Book 1 of John Milton’s Paradise Lost tells the tale of how man disobeyed God, the things that became from this disobedience, and the main reason for the fall of man – the serpent, or more commonly referred to as Satan. Many critics of the poem have said that Milton portrayed Satan to be a hero, or anti-hero in this case, in the beginning, books of Paradise Lost.
The first book starts with the demise of man because of Satan, not really a portrayal of a hero with actions of deceit and trickery. However, later within the book, when Milton refers to the revolting of Satan from God and how he was able to persuade many angels to follow him, fight for his side, and be cast out of Heaven by God, the story switches to describing the state of affairs with Satan.
In the burning lake of darkness, Satan and his followers, as if awakening from a confused state, rise up and collect their thoughts. Satan comforts them with hope, of regaining heaven, and the tale of the creation of Man. Satan proclaims “Since through experience of this great event /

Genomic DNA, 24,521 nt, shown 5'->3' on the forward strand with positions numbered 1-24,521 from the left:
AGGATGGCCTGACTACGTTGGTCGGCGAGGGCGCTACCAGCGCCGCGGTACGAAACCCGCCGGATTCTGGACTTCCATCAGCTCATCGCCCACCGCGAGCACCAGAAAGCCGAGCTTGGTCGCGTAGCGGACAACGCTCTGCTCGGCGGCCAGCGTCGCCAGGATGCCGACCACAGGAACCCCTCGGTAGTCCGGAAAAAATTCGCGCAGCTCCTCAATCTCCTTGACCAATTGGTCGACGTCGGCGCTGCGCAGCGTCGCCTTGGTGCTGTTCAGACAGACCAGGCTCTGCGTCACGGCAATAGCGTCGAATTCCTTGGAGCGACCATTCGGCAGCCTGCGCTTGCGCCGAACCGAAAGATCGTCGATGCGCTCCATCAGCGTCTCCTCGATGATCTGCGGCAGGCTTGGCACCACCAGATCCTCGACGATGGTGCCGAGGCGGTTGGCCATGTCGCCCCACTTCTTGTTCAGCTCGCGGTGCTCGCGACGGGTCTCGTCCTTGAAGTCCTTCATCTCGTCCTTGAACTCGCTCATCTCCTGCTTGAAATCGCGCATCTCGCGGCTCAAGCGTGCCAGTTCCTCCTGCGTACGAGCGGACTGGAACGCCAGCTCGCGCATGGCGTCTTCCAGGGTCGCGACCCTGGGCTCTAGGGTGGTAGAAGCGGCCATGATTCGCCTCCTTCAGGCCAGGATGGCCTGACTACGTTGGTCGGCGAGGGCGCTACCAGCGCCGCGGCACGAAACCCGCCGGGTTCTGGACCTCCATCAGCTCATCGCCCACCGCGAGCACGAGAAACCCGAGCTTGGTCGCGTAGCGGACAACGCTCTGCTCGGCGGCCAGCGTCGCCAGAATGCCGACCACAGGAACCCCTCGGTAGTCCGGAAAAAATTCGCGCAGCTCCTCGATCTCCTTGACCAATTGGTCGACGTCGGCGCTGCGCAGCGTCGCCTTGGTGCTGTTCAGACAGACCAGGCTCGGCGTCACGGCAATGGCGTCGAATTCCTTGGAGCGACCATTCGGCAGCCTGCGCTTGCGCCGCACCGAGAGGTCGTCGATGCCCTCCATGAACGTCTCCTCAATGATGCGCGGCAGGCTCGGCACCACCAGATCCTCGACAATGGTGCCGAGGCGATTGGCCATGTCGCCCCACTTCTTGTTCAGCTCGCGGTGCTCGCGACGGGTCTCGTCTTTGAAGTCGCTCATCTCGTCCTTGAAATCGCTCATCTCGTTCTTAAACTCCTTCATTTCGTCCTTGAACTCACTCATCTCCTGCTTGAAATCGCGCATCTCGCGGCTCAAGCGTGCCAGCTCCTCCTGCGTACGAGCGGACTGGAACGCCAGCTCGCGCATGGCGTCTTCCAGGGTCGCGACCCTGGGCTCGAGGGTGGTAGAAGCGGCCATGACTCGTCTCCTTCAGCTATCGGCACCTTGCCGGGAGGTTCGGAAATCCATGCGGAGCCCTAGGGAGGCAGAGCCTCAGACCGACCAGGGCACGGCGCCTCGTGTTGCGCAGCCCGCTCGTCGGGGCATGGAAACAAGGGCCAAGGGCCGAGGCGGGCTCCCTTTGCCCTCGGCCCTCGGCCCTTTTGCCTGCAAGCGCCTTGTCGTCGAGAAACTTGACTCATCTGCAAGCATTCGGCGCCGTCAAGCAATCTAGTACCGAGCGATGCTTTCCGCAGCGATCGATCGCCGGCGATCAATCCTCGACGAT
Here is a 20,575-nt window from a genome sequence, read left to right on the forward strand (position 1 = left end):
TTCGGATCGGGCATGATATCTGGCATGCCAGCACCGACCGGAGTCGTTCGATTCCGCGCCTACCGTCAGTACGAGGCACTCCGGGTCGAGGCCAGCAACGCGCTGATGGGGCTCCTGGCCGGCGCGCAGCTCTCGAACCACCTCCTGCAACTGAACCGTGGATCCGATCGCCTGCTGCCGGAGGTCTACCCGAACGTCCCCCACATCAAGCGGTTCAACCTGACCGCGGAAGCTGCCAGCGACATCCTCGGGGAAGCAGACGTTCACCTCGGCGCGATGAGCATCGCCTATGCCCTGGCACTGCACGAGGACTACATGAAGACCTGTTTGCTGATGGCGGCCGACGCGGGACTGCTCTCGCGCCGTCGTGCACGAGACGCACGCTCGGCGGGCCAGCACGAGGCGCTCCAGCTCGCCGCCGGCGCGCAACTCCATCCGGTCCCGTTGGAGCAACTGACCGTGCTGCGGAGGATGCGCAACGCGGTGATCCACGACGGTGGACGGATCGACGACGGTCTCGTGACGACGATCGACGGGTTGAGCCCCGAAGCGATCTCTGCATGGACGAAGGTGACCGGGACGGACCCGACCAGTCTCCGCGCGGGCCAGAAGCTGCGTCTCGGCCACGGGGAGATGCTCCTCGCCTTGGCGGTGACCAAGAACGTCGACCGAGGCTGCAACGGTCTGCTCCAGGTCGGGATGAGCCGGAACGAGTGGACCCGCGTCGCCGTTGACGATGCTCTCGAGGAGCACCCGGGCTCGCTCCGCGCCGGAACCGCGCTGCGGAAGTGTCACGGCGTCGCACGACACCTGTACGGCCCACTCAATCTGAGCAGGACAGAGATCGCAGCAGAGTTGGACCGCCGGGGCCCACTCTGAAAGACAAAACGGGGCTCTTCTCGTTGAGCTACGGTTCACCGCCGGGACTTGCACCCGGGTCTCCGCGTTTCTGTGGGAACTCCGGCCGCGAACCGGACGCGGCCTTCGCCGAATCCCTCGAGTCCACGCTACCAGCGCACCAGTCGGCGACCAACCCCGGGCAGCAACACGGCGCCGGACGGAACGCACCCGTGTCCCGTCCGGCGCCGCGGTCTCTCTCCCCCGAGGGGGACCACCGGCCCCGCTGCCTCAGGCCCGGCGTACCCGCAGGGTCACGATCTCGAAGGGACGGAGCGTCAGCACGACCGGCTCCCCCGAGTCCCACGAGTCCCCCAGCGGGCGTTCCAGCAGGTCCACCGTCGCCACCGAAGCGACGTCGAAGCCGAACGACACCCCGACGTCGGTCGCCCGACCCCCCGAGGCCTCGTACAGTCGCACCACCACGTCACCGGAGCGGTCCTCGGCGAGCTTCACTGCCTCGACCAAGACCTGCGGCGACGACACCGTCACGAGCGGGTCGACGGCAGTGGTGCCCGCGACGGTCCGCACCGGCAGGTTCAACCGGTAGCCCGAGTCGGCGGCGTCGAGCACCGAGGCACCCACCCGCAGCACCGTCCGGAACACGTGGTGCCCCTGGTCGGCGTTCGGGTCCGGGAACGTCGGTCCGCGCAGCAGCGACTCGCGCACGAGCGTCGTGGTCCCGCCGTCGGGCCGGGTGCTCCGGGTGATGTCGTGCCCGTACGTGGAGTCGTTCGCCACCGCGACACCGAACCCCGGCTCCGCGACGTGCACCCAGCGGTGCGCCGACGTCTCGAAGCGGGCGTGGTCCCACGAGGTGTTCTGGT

In Arms not worse, in foresight much advanc’t, / We may with more successful hope resolve” (120) signifying his determination and heroic state of mind.
At the end of Book I, Satan calls forth for a meeting:
“Though without number still amidst the Hall
Of that infernal Court. But far within…
…Frequent and full. After short silence then
And summons read, the great consult began.” (791-798)
Milton describes Satan almost as a military hero within these verses, and perhaps that is why he is viewed as a hero. Satan seeks council with his high ranking demons to strategize and regroup from their loss in battle, such an act that would befall any military hero that had lost in a great battle.